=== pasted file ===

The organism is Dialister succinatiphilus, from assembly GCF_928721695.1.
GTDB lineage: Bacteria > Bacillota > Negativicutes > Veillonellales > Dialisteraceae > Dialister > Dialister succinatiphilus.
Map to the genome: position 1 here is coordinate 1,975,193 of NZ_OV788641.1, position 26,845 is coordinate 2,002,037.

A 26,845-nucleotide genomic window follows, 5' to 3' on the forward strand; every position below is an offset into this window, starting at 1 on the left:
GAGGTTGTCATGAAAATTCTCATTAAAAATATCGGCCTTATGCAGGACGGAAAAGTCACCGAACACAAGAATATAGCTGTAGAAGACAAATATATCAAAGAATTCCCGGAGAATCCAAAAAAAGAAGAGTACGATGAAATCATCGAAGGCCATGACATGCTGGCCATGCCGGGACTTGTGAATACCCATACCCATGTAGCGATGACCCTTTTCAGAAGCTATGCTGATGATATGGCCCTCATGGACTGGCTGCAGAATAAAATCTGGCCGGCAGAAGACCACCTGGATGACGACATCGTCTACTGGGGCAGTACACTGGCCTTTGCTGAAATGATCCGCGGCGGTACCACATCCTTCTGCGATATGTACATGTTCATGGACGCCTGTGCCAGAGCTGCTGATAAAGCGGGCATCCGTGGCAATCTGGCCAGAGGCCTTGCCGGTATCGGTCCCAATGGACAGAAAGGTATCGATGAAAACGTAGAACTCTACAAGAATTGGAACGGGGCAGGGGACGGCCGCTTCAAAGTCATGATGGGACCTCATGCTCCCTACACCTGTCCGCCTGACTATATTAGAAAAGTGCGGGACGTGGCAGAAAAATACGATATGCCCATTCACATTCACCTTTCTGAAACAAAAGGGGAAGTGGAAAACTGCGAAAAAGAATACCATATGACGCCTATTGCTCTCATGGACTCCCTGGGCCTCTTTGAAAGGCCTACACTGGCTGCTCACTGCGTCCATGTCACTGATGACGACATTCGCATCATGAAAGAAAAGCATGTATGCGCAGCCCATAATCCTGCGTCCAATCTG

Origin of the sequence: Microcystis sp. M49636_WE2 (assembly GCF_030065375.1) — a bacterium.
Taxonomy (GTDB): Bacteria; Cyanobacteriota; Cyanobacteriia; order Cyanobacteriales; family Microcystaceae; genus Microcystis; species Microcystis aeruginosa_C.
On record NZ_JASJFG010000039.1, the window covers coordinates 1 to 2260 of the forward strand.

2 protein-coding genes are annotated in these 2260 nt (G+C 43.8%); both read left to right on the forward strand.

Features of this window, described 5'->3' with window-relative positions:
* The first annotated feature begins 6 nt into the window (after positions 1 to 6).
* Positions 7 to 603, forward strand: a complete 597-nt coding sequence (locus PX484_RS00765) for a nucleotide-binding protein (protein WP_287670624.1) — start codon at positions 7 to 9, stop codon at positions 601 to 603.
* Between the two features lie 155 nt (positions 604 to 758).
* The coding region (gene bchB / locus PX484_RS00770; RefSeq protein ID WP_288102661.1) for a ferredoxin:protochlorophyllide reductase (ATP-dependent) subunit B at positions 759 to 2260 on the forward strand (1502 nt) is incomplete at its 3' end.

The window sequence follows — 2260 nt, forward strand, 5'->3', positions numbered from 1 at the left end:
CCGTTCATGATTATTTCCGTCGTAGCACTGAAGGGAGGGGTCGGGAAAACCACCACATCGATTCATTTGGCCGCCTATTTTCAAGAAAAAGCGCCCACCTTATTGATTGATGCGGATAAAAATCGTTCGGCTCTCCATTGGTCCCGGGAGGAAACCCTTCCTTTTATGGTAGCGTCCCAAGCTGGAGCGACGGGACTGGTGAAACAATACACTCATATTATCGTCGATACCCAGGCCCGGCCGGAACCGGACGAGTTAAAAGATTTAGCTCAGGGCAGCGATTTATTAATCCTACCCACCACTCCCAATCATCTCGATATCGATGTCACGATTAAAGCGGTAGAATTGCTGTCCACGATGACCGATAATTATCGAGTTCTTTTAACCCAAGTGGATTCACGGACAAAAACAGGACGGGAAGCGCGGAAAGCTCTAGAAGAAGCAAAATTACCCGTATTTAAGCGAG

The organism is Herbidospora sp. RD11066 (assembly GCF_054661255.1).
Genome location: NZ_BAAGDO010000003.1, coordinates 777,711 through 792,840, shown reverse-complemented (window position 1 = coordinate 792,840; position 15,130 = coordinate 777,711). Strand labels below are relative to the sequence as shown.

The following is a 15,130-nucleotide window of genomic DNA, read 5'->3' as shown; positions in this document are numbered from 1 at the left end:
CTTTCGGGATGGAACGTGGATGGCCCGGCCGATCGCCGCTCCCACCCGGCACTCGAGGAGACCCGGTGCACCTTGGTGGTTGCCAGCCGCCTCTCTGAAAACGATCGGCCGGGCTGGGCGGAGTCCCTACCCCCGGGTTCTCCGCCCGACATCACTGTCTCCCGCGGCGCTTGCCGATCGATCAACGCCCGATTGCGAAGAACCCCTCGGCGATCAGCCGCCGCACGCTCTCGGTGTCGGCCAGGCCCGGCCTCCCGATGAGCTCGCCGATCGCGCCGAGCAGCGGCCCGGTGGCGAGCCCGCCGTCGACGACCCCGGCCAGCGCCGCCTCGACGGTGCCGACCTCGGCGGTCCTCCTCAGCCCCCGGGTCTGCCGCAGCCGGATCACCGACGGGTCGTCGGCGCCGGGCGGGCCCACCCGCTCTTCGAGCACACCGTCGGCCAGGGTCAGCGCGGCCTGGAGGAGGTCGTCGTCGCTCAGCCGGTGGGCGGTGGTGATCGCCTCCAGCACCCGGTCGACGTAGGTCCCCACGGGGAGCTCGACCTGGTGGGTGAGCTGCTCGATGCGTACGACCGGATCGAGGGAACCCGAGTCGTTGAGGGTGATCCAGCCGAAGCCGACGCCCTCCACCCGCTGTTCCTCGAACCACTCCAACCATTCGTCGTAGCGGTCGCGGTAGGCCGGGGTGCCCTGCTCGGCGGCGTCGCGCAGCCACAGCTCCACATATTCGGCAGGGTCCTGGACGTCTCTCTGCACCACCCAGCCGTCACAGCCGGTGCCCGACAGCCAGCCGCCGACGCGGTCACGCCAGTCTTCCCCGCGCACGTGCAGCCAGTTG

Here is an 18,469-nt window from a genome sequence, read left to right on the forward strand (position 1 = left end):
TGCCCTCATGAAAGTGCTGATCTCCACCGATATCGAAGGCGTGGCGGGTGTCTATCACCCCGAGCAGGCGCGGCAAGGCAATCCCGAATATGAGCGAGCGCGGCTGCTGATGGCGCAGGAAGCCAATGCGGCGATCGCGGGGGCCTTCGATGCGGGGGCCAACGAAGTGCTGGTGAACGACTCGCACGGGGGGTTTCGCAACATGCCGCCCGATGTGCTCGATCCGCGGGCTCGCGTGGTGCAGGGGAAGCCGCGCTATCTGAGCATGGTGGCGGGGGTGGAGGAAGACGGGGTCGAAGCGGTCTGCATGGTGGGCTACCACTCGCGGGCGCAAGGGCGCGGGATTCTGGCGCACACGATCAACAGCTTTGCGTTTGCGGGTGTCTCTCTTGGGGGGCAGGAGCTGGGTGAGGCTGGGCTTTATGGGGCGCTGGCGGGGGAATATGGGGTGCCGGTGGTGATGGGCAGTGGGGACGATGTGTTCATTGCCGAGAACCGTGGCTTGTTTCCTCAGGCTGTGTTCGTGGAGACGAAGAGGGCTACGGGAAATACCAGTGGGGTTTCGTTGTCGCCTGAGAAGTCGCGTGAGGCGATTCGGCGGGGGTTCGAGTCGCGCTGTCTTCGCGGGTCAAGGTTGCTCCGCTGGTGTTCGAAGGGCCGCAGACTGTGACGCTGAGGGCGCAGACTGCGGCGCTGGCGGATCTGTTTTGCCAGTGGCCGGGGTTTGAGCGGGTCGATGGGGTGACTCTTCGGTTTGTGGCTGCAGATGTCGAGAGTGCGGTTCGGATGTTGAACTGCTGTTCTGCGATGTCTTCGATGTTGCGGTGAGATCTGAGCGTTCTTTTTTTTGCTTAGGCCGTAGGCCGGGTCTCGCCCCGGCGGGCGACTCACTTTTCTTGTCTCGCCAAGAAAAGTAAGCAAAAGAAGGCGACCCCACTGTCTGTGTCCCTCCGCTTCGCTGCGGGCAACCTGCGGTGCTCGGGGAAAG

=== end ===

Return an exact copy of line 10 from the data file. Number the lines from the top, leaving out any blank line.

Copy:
Features of this window, described 5'->3' with window-relative positions: